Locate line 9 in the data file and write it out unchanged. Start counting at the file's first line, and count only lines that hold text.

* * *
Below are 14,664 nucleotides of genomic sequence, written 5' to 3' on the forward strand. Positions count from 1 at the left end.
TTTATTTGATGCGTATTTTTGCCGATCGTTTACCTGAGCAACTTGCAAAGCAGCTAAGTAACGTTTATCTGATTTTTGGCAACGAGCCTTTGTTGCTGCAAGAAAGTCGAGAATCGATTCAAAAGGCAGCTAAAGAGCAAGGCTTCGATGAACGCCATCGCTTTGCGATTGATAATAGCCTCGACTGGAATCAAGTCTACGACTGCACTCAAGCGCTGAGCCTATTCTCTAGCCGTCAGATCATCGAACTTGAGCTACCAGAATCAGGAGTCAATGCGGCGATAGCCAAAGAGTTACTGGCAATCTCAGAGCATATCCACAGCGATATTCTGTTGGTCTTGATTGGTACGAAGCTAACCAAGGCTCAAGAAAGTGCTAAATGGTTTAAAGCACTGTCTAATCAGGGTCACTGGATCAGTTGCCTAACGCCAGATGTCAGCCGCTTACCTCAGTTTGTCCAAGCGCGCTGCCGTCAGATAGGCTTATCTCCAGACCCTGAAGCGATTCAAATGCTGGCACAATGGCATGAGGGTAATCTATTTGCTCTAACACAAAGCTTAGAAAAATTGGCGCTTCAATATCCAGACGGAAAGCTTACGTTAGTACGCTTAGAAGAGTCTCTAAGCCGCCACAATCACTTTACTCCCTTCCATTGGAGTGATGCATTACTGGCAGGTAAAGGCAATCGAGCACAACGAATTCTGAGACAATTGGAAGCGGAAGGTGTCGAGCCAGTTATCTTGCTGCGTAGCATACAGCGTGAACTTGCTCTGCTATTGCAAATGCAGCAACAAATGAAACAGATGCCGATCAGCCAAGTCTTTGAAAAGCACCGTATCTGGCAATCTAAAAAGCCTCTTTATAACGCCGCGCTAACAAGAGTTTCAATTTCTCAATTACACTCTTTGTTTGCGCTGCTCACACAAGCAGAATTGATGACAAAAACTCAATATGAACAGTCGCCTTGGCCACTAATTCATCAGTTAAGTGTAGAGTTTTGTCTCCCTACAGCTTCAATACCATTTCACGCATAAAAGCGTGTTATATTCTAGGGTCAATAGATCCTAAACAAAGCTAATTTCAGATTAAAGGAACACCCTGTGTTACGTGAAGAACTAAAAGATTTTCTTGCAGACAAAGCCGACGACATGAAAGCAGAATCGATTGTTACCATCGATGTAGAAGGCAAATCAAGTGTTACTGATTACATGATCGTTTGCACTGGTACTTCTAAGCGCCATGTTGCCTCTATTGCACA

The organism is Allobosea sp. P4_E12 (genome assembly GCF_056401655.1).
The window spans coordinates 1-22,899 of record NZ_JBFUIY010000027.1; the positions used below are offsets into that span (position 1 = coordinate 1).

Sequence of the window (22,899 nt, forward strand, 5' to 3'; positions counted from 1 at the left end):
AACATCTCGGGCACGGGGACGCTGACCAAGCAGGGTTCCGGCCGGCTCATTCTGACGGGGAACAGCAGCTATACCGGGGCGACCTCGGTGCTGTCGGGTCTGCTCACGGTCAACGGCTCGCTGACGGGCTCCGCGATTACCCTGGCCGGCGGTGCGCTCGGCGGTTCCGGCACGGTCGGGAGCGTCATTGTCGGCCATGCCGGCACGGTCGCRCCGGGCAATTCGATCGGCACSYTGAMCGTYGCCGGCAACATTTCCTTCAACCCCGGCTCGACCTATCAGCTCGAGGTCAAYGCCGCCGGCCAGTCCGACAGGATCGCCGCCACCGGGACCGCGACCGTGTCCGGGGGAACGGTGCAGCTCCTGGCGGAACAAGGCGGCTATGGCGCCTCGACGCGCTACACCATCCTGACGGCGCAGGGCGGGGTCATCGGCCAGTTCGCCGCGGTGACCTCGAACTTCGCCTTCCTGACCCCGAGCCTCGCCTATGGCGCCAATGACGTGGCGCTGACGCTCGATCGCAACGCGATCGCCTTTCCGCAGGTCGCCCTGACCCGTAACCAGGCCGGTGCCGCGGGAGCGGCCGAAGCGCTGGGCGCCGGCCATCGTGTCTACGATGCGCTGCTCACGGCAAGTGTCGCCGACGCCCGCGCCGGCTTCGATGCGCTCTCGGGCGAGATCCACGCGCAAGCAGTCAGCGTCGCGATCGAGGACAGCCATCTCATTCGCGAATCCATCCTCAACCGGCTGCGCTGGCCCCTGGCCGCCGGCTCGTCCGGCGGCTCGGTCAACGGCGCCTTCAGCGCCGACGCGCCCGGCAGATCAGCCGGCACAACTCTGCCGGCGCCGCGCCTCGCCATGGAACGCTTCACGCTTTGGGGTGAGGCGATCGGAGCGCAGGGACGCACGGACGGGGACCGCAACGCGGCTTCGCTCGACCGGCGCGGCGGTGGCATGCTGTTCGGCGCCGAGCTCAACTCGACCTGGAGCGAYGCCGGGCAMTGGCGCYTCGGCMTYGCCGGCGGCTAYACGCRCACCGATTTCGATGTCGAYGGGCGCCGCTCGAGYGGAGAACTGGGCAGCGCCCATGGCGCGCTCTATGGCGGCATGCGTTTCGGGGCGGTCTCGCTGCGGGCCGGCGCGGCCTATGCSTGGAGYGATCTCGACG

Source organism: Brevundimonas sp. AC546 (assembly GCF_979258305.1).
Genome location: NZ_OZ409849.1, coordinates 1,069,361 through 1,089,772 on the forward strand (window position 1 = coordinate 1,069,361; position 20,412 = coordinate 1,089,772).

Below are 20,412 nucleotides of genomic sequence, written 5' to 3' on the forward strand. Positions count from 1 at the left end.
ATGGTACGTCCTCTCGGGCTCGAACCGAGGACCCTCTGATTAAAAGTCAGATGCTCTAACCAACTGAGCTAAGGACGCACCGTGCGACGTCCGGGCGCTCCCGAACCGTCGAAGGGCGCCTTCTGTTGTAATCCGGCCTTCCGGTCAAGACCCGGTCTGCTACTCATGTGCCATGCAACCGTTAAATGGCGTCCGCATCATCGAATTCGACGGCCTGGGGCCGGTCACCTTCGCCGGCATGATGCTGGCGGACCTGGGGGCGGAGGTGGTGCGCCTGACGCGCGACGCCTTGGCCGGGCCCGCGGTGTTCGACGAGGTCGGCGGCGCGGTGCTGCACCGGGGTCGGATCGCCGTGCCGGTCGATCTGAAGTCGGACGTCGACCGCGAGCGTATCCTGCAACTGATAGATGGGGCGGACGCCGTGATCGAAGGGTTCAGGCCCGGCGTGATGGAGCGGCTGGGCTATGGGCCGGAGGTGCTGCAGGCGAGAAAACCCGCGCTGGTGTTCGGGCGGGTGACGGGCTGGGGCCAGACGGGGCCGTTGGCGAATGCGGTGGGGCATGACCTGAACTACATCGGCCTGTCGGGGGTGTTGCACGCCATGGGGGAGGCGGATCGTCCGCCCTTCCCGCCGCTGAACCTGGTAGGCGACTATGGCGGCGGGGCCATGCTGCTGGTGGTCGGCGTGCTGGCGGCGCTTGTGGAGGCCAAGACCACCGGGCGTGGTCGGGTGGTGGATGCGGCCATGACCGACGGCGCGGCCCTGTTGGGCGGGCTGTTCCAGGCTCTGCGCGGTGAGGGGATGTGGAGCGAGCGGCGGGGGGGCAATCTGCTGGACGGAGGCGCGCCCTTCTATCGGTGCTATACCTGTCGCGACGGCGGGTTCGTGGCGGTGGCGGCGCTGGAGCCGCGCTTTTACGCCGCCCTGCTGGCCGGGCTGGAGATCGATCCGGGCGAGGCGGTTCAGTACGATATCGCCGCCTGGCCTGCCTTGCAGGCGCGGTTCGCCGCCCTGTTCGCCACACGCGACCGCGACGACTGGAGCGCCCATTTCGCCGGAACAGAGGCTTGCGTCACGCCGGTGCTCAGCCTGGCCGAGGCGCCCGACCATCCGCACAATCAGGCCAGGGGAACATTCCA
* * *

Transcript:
Below are 20,412 nucleotides of genomic sequence, written 5' to 3' on the forward strand. Positions count from 1 at the left end.